What is Palestine?
The confusion as concerns "Palestine" is that it refers to two
The British Mandate of Palestine covered all areas between
Egypt, Jordan, Lebanon, and Syria. It was a relatively small
territory that was also bounded by the Mediterranean Sea in the
northwest and has access to the Gulf of Aqabah in the south.
The current country of Palestine, which is ruled by the
Palestinian Authority, is de jure (this means by law) a
small grouping of city-states in the West Bank and the Gaza Strip.
De facto (this means in reality) the Palestinian Authority,
the internationally recognized leadership of Palestine, has lost
control of the Gaza Strip to Hamas as of the Summer of 2006.
Most Palestinians want a united country (that is to say that
Gaza and the West Bank would become one nation, even though they
are bifurcated) and many are willing to settle with Israel to
create reasonable borders. On the same note, many Israelis feel the
same way. The issue in both camps is that extremists routinely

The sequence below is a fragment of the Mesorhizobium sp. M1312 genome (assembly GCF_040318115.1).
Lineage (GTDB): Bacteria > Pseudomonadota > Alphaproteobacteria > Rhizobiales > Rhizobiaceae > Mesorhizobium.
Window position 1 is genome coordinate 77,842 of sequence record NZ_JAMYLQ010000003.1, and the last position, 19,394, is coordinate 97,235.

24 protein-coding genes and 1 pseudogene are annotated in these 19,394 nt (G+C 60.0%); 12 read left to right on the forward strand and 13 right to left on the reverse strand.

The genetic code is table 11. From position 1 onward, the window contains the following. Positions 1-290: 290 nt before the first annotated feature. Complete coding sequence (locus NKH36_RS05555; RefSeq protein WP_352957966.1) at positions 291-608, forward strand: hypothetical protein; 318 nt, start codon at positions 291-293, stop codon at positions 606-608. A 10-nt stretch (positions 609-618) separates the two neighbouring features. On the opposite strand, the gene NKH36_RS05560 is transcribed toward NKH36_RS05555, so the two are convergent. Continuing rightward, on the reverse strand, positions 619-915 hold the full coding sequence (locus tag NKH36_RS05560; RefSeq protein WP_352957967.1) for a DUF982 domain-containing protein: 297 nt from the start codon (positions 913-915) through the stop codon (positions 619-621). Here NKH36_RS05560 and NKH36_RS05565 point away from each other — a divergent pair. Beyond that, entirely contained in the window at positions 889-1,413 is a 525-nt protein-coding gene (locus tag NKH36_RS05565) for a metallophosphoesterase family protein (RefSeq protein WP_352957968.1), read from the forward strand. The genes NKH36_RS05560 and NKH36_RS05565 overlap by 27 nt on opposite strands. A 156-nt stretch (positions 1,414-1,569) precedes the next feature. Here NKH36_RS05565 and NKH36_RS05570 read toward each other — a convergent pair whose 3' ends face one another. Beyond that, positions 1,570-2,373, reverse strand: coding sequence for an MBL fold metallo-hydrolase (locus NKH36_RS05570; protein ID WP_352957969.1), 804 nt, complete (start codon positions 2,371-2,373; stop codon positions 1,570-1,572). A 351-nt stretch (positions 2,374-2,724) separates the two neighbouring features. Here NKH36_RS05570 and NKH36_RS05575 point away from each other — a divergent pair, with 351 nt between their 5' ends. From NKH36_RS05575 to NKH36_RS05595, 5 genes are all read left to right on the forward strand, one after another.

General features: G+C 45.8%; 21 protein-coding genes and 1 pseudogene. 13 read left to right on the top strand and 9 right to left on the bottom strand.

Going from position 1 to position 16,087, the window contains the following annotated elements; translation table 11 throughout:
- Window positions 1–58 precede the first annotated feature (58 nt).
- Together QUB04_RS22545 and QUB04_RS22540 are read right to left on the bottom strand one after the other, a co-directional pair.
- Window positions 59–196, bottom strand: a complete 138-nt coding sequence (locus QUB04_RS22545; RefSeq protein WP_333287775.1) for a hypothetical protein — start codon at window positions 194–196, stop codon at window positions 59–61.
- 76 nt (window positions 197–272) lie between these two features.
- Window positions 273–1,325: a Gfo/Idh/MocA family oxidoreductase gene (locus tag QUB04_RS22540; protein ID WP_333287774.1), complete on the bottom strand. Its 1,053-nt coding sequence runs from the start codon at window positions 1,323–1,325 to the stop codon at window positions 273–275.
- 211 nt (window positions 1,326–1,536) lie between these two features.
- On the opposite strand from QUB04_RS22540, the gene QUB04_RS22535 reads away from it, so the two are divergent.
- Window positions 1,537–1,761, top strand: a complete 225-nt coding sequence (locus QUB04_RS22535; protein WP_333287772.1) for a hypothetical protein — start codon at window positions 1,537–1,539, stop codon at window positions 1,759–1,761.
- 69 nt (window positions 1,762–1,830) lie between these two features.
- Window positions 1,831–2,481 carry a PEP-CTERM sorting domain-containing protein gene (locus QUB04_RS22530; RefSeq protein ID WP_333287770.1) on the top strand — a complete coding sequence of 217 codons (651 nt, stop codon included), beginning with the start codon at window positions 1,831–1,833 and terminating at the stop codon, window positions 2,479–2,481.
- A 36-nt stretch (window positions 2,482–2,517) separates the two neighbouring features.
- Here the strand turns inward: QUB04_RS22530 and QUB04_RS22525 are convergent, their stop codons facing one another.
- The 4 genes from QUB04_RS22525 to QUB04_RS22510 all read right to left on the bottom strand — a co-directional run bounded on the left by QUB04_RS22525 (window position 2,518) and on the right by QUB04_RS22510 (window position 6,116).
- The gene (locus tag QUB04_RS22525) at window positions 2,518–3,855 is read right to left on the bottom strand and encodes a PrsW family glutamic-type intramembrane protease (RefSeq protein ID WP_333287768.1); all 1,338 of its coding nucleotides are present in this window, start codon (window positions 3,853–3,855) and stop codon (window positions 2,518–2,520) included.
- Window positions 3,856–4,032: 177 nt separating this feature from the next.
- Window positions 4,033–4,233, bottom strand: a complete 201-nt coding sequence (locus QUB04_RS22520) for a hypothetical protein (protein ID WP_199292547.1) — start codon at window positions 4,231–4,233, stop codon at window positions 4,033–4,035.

advocate the all-or-nothing solution and use maps of the British
Mandate of Palestine to represent their side's ideal outcome.
This use of the Mandate-Map by extremist Palestinian
organizations and by many in the Arab World has led to much
confusion concerning the actual territories under Palestinian
control and the territories which are being negotiated between
Israel and Palestine for a future solution.
There are those who would prefer to not believe that there is a
current recognized Palestinian government. However, almost every
major international forum recognizes the Palestinian Authority as
the governing authority with whom Israel must negotiate a
Palestinian future. Israel has also recognized the role of the
Palestinian Authority by way of the Oslo Accords in 1993.